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Codes and Keys
Atlantic / Warner Music Group
Format: CD / LP / Digital
Release Date: May 31, 2011
By Steve McPherson July 15, 2011

If you’re a listener who’s never paid much attention to Death Cab For Cutie but decide to pop in Code and Keys to see what the fuss is about, you’ll likely find nothing broken about it. The crystalline production of post-Plans (Atlantic, 2005) Death Cab is intact, Ben Gibbard’s vocals sound (emphasis on sound – more on that in a moment) appropriately wide-eyed and just a little sad, and the songs tend to fall into melodic, hooky grooves (“You Are a Tourist”) or textural, minimalist grooves (“Doors Unlocked and Open”).

But if you’re a holdover fan of the band’s earlier records – say, We Have the Facts and We’re Voting Yes (Barsuk, 2000) through Transatlanticism (Barsuk, 2003) – prepare your frowny face: this is not a return to the salad days. It’s no mystery what made them well-liked and critically acclaimed in their early days: the combination of surface-level catchiness and Gibbard’s often labyrinthine narrative voice that pushed metaphors to breaking in an attempt to codify and preserve that most everyday of occurrences, heartbreak.

On the musical side, a tune like “You Are a Tourist” holds a lot of promise. A wash of piano and backwards guitar dissipates to admit a buoyant bass line and boom-clack drums moving in lockstep. When the guitar riff slides in, sounding more 1980s new wave than 1990s indie rock, it recalls the more anthemic turn Modest Mouse took on Good News for People Who Love Bad News (Epic, 2004). So far, so good, but then: “When there’s a burning in your heart / an endless yearning in your heart / build it bigger than the sun / let it grow, let it grow.”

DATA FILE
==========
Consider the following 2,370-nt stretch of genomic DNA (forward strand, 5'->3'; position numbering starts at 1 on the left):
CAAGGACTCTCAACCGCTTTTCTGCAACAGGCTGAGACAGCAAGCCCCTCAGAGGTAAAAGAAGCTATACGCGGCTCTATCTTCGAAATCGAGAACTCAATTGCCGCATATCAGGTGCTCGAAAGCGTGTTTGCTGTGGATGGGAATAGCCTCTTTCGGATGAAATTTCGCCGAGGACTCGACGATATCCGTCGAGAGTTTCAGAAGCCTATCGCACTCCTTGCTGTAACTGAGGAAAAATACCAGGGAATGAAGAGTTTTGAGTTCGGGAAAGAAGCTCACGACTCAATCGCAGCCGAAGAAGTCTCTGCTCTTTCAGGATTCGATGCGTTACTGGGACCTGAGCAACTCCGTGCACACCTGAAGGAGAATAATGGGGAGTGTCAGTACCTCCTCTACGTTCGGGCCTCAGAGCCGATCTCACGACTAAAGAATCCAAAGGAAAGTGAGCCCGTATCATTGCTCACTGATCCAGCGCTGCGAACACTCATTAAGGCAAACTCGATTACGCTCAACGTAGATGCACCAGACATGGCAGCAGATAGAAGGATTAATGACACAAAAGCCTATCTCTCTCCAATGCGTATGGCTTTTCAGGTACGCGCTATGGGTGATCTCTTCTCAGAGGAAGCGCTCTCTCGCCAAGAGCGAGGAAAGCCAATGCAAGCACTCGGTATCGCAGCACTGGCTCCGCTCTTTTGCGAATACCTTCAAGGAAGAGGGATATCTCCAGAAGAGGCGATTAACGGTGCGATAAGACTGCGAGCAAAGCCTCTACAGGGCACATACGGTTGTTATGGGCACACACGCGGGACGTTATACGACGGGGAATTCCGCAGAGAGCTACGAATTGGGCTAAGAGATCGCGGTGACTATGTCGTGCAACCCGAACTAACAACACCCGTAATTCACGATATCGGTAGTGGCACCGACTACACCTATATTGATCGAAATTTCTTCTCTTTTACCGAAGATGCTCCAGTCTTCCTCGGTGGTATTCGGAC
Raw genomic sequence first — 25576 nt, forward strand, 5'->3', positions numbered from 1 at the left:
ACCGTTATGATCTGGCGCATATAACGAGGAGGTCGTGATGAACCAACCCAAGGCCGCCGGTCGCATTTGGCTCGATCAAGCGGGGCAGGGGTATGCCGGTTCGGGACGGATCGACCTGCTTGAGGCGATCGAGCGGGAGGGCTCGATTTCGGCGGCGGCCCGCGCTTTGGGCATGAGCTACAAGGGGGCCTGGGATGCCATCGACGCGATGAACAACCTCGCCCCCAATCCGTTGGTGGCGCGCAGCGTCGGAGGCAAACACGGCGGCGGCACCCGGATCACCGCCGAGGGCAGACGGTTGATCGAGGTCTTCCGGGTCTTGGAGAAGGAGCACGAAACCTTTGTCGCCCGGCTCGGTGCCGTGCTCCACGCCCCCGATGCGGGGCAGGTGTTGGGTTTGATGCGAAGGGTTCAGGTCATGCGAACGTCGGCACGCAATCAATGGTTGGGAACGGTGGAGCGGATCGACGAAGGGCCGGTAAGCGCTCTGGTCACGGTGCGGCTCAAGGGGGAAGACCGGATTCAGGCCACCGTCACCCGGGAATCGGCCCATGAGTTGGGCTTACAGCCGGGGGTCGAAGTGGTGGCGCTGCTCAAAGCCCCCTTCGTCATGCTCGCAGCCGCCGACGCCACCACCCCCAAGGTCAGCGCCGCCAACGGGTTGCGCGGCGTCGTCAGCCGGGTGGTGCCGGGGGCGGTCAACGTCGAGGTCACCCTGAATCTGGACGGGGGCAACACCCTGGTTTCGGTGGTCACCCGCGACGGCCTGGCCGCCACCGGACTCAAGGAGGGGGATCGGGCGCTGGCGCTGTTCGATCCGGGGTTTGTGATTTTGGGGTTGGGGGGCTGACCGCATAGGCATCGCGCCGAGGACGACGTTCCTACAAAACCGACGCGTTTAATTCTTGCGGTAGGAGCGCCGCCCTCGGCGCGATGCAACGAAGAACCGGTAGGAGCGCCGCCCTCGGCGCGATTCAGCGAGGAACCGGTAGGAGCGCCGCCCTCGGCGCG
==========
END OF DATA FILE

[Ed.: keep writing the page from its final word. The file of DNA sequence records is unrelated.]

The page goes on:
Seriously, Ben? This from the guy who, in “Expo ‘86,” brilliantly likened relationships to a slide we keep climbing and riding even though it keeps burning our skin at the bottom? The guy who wrote “Talking how the group had begun to splinter / and I can taste your lipstick on the filter” for “Title Track”? You could always accuse Gibbard of overreaching with his metaphors, of overplaying the sentimentality card. But at least he was goddamned trying.

Elsewhere, “Unobstructed Views” is a snooze, with Gibbard waiting a full three minutes before coming in from the wings to hum some more claptrap about doubt and love. “Portable Television” boasts the strongest sense of story – previously one of Death Cab’s greatest strengths – but why is Gibbard singing it like it’s a 1920s musical number? For a time, Death Cab’s restlessness served them well, pushing their sound away from lo-fi and towards the widescreen, cinematic sweep of Transatlanticism and Plans. But the experimentation here feels like tinkering, the textures like wallpaper.

It’s not all bad: “Home Is a Fire” and the title track are good enough, their subtlety and incremental build effective, if workmanlike. “St. Peter’s Cathedral” boasts a strong sense of atmosphere and packs at least a little bit of punch in its untroubled denial of a reward in the afterlife. But that tune’s relative incisiveness only makes the rest of it more milquetoast. Surely there’s a massive audience for anodyne tunes destined to soundtrack the season finales of network dramedies*, and it may as well be Death Cab for Cutie cashing those checks. Better them than Owl City, I guess.

* You can read all about it on the Amazon page for Codes and Keys, where positive reviews damn the album with faint praise like “very solid/consistent,” “whimsical lyrics,” “adult-alternative radio-friendly,” and “a well-rounded piece of work.”

Visit: Death Cab For Cutie | Atlantic
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